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People Cooperate Better When They Know the End Goal

By Senior News Editor
Reviewed by John M. Grohol, Psy.D. on July 4, 2013

People Cooperate Better When They Know the End GoalImproving productivity and being more effective is the work mantra of the 21st century. The workplace has also changed as teamwork and shared roles are essential for success.

However, working in a team is not always easy, and achieving objectives often turns out to be much more difficult than imagined.

A new study from Aarhus University’s transdisciplinary Interacting Minds Centre (IMC) provides insight on how to improve productivity when members of a group share a clearly identifiable goal.

“Our study focused on how to improve levels of cooperation. What we found was that when people know exactly what they’re supposed to be doing as members of a team, they are more willing to trust each other and cooperate more in the future,” says Panos Mitkidis, a postdoctoral scholar at Aarhus University, Denmark.

Aarhus’s study, recently published in the journal PLOS ONE, suggests that instead of following a process without a clearly defined objective, levels of cooperation improve when we know exactly what our goals are.

The study provides a clue about how science can help us to become more cooperative and productive by switching the focus to goals instead of focusing on processes.

Successful cooperation depends on knowing more than just the rules and processes in which we are involved.

“Knowing exactly what our goals are actually appears to increase our perception of cooperation, trust and shared expectations.

“In fact, the study showed that when the people involved could see the end product they felt they were sharing a collective goal and were therefore more willing to trust and cooperate with their colleagues,” says Mitkidis.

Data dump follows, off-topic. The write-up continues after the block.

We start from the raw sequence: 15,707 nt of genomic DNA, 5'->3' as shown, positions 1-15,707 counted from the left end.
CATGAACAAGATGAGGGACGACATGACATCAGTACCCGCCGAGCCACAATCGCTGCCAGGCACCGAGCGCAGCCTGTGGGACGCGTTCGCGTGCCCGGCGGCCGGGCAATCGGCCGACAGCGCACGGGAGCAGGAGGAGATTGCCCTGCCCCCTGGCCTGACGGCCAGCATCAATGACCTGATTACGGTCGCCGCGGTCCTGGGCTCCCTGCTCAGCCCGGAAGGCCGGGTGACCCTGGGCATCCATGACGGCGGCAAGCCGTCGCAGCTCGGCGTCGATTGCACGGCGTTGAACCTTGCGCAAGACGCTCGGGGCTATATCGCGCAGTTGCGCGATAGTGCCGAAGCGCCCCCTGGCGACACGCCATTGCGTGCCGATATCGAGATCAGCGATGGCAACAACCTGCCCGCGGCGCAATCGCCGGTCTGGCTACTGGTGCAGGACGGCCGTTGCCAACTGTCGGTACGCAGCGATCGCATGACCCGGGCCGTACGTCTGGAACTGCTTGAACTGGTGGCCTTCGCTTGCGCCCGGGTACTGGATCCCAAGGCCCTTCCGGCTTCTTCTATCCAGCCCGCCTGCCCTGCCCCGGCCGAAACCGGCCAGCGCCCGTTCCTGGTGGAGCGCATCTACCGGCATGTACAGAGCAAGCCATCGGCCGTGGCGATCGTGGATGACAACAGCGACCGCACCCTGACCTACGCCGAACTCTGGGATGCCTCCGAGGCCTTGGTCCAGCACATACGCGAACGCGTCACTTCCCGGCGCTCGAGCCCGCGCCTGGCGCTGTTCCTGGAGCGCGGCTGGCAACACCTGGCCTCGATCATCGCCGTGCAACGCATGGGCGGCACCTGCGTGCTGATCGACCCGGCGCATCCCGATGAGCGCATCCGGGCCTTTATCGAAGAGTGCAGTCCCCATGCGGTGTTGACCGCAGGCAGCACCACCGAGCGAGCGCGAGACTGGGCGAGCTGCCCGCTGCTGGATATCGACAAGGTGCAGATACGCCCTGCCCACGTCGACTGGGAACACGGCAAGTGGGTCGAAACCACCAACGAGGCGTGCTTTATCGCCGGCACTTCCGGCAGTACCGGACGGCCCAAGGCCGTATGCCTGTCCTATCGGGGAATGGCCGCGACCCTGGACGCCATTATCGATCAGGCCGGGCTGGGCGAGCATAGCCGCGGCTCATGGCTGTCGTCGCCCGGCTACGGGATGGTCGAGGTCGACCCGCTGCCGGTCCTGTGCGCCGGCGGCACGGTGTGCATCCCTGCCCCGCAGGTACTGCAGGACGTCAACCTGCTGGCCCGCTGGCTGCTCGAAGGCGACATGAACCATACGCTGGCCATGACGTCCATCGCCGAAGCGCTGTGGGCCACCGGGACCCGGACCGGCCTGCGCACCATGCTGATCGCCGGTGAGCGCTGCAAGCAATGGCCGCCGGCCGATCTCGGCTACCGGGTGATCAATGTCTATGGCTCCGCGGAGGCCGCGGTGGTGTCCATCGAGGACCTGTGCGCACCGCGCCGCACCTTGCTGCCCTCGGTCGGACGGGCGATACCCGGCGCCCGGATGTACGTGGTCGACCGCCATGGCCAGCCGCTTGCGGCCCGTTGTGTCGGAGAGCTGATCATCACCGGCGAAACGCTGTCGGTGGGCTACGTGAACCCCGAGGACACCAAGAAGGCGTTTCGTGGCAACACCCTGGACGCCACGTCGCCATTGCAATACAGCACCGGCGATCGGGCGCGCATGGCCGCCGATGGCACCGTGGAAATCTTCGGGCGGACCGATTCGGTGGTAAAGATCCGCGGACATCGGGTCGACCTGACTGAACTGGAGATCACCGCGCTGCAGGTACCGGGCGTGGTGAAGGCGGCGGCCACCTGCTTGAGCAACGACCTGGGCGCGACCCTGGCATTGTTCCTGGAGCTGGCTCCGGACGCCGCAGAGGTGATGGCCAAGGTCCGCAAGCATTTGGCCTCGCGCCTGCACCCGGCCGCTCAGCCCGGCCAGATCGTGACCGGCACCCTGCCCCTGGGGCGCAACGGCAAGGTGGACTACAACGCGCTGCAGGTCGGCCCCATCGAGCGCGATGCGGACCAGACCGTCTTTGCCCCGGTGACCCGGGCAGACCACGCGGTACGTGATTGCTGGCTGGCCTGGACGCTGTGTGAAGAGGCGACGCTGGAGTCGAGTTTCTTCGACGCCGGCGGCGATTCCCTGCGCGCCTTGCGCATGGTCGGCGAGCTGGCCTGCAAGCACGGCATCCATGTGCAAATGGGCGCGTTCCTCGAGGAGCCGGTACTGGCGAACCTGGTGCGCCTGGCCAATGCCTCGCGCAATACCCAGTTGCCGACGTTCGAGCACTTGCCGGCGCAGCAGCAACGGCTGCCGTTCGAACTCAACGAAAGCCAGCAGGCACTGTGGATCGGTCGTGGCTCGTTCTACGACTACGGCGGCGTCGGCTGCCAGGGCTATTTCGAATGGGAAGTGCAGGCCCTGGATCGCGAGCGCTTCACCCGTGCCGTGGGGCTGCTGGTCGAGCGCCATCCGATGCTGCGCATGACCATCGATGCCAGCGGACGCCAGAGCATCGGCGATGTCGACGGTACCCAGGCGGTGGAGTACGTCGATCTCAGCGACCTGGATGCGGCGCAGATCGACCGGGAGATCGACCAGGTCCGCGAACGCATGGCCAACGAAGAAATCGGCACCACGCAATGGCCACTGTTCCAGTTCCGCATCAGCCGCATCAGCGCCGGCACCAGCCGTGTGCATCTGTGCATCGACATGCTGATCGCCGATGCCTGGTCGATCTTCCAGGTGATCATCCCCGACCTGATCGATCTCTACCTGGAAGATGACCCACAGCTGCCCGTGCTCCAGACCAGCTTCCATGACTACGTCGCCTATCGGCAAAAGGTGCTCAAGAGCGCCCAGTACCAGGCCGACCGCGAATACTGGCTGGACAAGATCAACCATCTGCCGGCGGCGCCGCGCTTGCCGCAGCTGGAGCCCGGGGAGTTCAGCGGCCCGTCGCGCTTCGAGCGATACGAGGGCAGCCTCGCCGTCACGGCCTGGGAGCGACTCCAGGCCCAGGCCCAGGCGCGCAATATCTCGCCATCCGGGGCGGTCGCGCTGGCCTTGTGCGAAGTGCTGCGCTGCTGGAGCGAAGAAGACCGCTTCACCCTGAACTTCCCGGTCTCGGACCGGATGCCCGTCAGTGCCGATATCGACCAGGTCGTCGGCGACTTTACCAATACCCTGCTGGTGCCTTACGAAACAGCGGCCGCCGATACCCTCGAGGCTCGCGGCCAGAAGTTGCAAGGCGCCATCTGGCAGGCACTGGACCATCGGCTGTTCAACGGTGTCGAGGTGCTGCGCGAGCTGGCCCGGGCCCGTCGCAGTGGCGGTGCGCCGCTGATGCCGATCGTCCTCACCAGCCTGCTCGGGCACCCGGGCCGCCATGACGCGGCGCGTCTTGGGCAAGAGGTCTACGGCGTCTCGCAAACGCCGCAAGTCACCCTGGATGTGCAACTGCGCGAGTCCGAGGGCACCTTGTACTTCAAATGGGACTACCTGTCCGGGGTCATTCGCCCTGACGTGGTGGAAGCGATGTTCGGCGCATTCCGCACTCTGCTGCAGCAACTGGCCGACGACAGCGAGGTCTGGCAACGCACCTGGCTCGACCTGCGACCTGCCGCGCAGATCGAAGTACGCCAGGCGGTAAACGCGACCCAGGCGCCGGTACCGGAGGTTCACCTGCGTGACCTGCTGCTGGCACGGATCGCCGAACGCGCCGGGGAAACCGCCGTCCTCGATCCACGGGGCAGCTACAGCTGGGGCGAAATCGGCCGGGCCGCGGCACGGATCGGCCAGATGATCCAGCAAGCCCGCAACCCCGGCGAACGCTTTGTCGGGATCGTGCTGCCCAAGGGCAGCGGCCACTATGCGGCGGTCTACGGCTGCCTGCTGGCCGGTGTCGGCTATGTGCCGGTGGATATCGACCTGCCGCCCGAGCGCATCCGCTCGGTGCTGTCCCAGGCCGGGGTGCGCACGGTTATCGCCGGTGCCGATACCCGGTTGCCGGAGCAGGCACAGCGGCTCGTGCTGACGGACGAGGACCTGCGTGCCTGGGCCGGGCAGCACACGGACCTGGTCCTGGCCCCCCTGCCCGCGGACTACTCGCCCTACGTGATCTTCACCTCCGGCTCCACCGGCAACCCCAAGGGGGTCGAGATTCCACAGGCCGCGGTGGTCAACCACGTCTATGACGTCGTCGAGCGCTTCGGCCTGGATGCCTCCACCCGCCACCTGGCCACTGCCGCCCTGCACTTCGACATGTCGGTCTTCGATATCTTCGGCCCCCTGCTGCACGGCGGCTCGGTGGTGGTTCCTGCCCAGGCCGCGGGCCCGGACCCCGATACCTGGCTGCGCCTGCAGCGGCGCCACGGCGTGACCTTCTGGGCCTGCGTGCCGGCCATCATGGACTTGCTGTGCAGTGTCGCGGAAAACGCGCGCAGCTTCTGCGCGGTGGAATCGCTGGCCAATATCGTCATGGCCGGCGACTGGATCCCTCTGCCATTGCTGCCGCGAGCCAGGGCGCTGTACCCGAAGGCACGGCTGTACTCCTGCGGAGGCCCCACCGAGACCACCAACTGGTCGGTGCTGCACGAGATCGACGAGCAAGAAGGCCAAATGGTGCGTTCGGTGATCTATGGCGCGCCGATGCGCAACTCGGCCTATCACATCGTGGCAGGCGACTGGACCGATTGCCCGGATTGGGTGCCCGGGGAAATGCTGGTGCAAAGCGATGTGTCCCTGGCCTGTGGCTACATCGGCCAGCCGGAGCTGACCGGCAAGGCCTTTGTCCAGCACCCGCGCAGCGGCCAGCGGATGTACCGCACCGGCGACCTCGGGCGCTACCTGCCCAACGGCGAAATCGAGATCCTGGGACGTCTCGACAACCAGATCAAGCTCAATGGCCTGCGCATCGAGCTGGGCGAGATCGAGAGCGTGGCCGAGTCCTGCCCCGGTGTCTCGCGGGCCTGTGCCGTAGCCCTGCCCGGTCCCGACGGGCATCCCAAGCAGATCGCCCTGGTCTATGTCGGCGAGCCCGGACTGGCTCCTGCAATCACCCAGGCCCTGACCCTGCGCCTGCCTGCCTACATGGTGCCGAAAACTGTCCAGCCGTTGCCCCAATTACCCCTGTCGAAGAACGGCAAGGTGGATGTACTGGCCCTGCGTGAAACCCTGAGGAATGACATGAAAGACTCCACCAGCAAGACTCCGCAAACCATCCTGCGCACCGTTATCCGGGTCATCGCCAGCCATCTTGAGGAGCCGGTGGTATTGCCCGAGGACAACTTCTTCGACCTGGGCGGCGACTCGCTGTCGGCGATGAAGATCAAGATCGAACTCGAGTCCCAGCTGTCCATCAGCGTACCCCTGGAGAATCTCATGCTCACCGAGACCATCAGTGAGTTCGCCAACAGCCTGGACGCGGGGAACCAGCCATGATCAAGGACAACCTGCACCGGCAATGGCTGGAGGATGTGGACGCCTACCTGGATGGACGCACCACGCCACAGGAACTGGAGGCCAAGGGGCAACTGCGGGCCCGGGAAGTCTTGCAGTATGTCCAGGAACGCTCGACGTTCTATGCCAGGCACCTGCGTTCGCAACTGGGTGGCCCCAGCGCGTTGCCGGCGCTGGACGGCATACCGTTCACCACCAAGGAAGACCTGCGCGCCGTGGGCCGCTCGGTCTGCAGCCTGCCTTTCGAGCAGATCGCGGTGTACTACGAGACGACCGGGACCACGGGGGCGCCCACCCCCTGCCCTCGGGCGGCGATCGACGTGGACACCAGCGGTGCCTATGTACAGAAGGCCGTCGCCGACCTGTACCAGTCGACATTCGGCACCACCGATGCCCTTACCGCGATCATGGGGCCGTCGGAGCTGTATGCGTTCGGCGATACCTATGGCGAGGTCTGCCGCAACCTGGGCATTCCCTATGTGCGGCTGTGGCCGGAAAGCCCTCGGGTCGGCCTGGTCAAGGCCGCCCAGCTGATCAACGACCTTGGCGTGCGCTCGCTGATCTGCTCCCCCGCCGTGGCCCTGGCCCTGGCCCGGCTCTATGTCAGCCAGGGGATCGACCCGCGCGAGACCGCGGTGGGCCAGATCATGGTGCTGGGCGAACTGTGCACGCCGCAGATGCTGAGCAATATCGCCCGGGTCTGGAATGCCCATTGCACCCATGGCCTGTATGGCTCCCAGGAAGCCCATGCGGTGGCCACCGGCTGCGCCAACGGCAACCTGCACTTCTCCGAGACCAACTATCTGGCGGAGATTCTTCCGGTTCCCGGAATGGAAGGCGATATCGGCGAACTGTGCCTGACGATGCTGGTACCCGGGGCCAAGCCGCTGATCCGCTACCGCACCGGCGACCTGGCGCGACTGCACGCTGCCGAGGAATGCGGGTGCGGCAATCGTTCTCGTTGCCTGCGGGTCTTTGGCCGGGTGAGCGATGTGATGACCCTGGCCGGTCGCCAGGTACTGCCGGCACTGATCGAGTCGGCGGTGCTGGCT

Trust and clear goals are important ingredients in successful cooperation between people in all types of settings.

“Cooperation is a prerequisite for most types of human relations from love to business, and from everyday interactions to more complicated activities. For instance, making dinner with your partner is easier when you know exactly what to cook and have a clear goal.

“And running a business or an experiment at CERN is also easier if you know precisely what you’re trying to achieve,” says Mitkidis.

In a world where productivity is at the center of discussion, the study provides a clue about how science can help us to be more productive.

The study provides insight for managers in the worlds of business and administration, where cooperation and productivity are always important.

“The study develops an insight into the benefits and consequences of rationalizing administrative processes in modern states and formal institutions. In business corporations some important questions are: how can we make sure that all employees have a clear goal for the work they do, and how can we build trust on a business level?” explains Mitkidis.

Source: Aarhus University

 

APA Reference
Nauert, R. (2013). People Cooperate Better When They Know the End Goal. Psych Central. Retrieved on September 18, 2014, from http://psychcentral.com/news/2013/07/04/people-cooperate-better-when-they-know-the-end-goal/56804.html